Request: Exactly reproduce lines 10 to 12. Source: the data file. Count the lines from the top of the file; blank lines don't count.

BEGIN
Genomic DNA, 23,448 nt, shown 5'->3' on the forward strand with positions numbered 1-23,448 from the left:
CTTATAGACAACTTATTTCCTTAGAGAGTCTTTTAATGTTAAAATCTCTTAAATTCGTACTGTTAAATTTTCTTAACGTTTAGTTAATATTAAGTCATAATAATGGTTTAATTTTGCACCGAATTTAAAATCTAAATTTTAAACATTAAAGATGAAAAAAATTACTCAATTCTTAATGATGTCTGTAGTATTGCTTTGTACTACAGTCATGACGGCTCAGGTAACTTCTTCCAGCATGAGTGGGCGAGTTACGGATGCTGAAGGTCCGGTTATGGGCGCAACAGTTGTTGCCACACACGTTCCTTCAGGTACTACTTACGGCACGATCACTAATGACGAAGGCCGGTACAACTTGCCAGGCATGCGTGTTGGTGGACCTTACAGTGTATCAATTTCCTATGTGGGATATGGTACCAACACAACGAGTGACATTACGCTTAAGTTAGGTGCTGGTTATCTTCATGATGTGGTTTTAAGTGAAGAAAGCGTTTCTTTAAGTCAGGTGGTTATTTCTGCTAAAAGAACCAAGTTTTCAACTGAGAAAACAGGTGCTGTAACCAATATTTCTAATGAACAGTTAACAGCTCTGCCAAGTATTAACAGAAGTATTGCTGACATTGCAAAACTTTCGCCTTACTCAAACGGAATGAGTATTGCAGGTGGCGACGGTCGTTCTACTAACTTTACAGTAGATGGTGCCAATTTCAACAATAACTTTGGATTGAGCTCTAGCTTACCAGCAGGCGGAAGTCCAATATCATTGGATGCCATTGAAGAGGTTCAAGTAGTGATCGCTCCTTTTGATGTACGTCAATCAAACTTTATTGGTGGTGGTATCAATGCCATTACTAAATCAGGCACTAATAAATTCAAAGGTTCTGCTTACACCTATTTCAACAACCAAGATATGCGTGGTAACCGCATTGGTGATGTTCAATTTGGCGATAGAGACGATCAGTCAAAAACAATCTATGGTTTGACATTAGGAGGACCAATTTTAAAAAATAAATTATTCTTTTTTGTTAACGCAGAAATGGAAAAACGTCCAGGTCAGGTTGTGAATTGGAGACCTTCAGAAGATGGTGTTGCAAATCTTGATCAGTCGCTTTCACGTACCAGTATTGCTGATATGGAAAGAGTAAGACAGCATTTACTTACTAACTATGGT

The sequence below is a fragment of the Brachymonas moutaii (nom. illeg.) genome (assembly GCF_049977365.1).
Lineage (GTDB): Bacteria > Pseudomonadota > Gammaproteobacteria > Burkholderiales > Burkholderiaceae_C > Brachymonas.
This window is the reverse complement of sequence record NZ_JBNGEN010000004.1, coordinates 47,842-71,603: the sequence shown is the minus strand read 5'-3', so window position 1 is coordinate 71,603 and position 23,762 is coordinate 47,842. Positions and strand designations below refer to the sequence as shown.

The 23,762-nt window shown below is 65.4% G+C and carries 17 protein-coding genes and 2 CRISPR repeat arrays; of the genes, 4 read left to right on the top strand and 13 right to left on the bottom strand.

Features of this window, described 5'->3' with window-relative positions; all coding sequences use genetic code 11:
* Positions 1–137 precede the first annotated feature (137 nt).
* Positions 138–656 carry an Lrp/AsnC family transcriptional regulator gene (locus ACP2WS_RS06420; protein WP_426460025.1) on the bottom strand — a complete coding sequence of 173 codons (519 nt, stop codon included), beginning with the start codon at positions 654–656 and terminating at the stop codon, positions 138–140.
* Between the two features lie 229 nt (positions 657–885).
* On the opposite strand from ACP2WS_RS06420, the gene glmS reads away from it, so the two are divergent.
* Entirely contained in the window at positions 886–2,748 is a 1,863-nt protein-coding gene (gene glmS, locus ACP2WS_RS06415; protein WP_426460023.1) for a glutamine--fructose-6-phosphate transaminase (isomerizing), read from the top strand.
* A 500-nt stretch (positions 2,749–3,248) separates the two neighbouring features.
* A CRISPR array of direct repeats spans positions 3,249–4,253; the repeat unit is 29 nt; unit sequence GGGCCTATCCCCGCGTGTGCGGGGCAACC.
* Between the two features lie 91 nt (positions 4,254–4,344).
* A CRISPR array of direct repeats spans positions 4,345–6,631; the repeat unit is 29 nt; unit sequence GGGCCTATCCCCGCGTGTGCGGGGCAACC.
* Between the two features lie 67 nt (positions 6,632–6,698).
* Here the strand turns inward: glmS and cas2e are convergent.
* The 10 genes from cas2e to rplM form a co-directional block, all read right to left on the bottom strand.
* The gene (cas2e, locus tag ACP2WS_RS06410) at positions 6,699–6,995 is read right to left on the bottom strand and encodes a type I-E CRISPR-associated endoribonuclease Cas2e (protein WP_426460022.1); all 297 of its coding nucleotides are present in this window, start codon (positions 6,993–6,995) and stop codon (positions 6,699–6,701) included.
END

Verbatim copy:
* Between the two features lie 229 nt (positions 657–885).
* On the opposite strand from ACP2WS_RS06420, the gene glmS reads away from it, so the two are divergent.
* Entirely contained in the window at positions 886–2,748 is a 1,863-nt protein-coding gene (gene glmS, locus ACP2WS_RS06415; protein WP_426460023.1) for a glutamine--fructose-6-phosphate transaminase (isomerizing), read from the top strand.